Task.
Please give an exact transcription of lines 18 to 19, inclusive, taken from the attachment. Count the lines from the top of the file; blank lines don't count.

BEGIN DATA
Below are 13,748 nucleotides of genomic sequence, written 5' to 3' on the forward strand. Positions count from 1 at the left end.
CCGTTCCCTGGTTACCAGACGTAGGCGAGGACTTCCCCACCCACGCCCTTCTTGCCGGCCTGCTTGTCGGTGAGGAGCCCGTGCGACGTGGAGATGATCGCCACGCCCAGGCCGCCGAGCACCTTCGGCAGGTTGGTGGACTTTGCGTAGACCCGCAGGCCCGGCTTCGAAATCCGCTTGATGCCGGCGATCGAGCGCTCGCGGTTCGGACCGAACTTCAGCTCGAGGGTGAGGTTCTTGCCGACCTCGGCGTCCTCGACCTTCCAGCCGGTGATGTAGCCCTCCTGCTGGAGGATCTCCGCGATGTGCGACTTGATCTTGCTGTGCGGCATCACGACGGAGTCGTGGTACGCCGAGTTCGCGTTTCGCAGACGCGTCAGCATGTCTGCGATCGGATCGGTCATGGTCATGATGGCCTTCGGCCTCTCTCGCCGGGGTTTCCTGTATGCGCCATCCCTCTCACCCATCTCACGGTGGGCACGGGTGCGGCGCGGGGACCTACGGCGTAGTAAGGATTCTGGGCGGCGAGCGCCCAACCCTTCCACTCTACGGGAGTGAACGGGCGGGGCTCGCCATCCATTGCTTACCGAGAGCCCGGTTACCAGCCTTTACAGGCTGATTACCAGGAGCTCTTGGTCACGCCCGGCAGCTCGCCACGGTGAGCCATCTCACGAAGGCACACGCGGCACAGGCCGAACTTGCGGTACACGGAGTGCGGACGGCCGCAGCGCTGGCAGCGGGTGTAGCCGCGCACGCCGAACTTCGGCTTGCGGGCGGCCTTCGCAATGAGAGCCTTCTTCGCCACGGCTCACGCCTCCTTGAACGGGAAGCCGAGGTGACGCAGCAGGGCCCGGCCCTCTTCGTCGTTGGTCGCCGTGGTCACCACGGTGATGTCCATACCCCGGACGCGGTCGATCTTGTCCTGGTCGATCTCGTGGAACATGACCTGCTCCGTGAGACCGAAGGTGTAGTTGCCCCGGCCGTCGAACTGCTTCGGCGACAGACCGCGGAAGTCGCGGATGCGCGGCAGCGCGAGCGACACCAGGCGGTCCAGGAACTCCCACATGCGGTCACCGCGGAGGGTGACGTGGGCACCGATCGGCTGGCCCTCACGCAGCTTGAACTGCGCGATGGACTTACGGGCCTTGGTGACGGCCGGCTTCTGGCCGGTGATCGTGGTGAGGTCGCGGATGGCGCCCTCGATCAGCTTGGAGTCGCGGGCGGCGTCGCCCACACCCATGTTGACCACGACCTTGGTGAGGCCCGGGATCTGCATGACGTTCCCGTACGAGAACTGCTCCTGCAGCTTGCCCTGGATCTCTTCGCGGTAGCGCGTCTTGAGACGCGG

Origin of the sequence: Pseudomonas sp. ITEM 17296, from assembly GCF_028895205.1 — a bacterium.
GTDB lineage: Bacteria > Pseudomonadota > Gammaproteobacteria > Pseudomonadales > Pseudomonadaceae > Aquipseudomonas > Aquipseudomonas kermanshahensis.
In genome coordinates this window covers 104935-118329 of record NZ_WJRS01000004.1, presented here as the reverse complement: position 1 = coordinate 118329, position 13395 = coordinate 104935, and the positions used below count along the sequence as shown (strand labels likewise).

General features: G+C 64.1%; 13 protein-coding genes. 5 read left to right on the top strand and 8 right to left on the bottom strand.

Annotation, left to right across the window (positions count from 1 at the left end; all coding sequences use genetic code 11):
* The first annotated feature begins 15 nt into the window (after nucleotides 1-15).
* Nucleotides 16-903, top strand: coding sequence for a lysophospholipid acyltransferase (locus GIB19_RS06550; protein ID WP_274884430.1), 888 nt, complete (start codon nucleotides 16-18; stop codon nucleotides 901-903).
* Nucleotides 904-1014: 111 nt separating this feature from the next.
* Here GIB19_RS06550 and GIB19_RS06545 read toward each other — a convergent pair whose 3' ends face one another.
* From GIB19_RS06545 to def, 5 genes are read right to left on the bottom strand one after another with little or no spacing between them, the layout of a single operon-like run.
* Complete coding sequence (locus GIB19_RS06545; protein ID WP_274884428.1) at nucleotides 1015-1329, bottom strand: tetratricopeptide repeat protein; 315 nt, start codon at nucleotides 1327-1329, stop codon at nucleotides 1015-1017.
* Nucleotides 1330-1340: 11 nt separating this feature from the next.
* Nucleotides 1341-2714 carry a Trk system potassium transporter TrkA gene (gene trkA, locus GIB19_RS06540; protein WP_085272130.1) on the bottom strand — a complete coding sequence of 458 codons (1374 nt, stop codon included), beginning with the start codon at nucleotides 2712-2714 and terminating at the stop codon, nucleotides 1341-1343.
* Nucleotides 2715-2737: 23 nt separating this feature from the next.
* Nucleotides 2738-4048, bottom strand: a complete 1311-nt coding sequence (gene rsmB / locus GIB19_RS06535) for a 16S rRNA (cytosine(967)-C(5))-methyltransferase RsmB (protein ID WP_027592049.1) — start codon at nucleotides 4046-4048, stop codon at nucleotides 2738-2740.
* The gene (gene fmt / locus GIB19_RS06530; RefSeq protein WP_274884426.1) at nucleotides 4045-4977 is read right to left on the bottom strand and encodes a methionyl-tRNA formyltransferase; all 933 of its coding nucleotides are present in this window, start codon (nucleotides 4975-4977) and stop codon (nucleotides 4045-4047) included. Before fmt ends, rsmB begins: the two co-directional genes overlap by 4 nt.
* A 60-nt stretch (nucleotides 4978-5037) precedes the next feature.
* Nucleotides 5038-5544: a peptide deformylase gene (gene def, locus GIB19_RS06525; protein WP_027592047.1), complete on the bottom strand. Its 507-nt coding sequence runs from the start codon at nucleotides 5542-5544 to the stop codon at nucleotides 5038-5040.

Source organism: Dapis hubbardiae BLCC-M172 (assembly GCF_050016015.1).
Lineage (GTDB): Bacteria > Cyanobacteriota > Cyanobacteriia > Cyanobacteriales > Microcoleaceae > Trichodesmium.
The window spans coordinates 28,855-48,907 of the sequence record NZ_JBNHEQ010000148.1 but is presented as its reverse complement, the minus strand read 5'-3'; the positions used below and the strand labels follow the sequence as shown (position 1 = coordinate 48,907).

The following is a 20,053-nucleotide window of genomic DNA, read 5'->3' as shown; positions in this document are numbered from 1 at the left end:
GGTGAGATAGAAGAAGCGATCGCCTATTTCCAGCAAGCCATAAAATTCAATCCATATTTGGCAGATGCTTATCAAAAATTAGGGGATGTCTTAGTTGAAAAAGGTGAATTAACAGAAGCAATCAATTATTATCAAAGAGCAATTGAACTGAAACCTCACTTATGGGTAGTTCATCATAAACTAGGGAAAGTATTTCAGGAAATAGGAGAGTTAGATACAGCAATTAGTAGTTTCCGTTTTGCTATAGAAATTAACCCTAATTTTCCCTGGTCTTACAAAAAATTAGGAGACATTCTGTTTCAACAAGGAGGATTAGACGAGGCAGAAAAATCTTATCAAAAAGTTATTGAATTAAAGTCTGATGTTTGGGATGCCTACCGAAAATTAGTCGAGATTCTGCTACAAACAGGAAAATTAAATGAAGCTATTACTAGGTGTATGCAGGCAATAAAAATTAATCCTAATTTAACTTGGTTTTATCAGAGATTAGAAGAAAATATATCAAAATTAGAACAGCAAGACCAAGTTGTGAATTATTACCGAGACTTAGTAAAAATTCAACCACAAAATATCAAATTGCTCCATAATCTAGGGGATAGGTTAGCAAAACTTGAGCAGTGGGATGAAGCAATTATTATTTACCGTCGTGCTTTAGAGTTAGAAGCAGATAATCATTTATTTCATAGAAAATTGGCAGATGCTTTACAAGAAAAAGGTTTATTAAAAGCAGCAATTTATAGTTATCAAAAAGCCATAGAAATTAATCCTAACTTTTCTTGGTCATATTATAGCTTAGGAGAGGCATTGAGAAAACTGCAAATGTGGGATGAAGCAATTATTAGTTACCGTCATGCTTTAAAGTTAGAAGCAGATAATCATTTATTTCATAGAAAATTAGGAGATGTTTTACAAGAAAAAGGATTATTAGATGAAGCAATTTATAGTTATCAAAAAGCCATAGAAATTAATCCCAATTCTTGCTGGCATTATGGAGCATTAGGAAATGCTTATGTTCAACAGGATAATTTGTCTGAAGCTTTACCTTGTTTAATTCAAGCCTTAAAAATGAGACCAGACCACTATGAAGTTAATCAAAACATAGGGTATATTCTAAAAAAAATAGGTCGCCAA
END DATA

* The gene (gene fmt / locus GIB19_RS06530; RefSeq protein WP_274884426.1) at nucleotides 4045-4977 is read right to left on the bottom strand and encodes a methionyl-tRNA formyltransferase; all 933 of its coding nucleotides are present in this window, start codon (nucleotides 4975-4977) and stop codon (nucleotides 4045-4047) included. Before fmt ends, rsmB begins: the two co-directional genes overlap by 4 nt.
* A 60-nt stretch (nucleotides 4978-5037) precedes the next feature.